Year of the Snake

I swore blind to a friend I wasn't going to do this, but as I glance furtively at the year ahead with a mix of anxiety and anticipation, it seems right to cast an eye back over 2013.  Hopefully this isn't too indulgent, and makes for interesting eye candy via the links.

2013 was the year we stopped being visitors in Scotland, and made it our home.  The honeymoon was definitely over, but our comprehension deepened.  Whatever (y)our personal views, Scotland in the year before a vote on Independence is a land full of debate and potential - a vibrant and exciting place to be.  That spirit of engagement is worth celebrating.

Our personal lives grew complex for a time, but slowly we grew alongside.  And I was also outside alot, and for the first time that meant work as well as play.  This was very definitely not a bad thing.  I cut my teeth on some new tricks and (I hope) got better at some old ones.  The new year holds new unknowns, but I guess that isn't new.  In the meantime, here are some personal highlights:

January, and my first Hogmanay in Scotland.  We also built an igloo with some new friends.

February, and I met up with Fraser in the wintery heart of the highlands, for two beginner's mountaineering routes that ended up as a feature in the December issue of The Great Outdoors Magazine.

March, and another winter weather window.  T, phil and I went back to the Cairngorms for Easter.  Our almost alpine weekender ended up featuring in the recent British Moutaineering Council's (BMC) Summit Magazine.

April was busy, first Arran to see family and get blown off Goatfell, Italy for The Great Outdoors, and then back to the Isles for Outdoors Enthusiast magazine. Our squally trip around the 'lost coast' on Skye made for a reflective way to round out the month.

May, I gave a talk about the HRP in London, and we had A Rum One.  On reflection, this was probably the most satisfying trip of the year personally - the right mix of fun, weather, history, exertion and relaxation.  It's due in The Great Outdoors Magazine in Spring 2014.  I also wrote up a route for Walk Highlands across the Rum Cuillin.

June, I learnt how to Packraft in Inverpolly with Backcountrybiking.  Or at least, began to learn.  Articles appeared in The Great Outdoors and Outdoor Enthusiast in the autumn.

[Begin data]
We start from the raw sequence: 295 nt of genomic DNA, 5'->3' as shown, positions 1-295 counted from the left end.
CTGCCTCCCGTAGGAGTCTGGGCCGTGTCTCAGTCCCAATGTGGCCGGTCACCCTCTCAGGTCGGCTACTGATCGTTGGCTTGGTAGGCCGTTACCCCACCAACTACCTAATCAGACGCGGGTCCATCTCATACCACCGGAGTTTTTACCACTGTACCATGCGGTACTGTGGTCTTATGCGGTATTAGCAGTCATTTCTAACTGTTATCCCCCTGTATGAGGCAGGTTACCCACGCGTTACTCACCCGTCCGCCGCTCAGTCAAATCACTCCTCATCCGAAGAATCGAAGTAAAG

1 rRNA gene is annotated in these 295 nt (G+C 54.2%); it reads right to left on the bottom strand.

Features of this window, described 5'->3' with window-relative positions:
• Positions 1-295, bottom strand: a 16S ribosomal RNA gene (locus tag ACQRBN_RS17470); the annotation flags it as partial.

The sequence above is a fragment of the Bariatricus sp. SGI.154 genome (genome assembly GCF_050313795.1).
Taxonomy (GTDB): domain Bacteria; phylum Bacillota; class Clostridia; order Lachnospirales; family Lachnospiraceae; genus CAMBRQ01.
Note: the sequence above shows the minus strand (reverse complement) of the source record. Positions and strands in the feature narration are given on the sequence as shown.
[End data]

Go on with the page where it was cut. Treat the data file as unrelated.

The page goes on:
In July, there was a heatwave on Ben Lawyers, and an attempt on a classic round that challenged mentally and physically.  A different take on this was written up for Mountain Pro Magazine in the autumn.  I got the gig for the feature by email as I stood on the 18th Munro of the circuit. 

August, I went walking in the Rhinogs on a photo shoot, and then photographed Todd and Phil looking heroic in the Alps.  Our tale of 3 men in a Bongo should be popping up in Outdoors Enthusiast next year.

September saw a trip to the Bridge of Orchy Munros on two wheels, talking at the Edinburgh Night of Adventure about... nights of adventure, and a pitch perfect bushcraft trip across Loch Lomond led by Tam from Wild by Nature.  Another for Outdoor Enthusiast, spring 2014.

October, I was out twice and both times with friends - once on the ridges and scrambles around the glens of Affric and Shiel, and then onto Loch Maree and Torridon with a packraft.  One or both of these are slated for The Great Outdoors Magazine as features next year.

November was spent exploring the gentler parts of Perthshire, and I took a trip around Glen Lyon that I'm hoping will pop up somewhere soon enough.  The packraft section of that trip didn't exactly work out as planned.

December, and a 3 day packraft trip on the River Dee during a huge thaw meant some choppy water and honing some skills, working my way past dangerous to amateur.

May the trail rise up to meet you.  Forward, Avanti!

A call for your views on Wild Land

There is no one left: none but all of us


Sam McClure

Until the 20th December, the organisation that looks after Natural Heritage in Scotland is asking for our views on protecting places of wild character. These are the remote and untamed places many of us visit, as gentle adventurers and extreme athletes, campers, photographers, nature lovers, poets, pirates, refugees and vagabonds of all castes, colours, professions and political persuasions.  Some of these are also places of work as well as play, for hundreds of thousands of small business owners, crofters and scientists.  And these places are also full of wild life and rare species that we depend upon, and that depend upon us...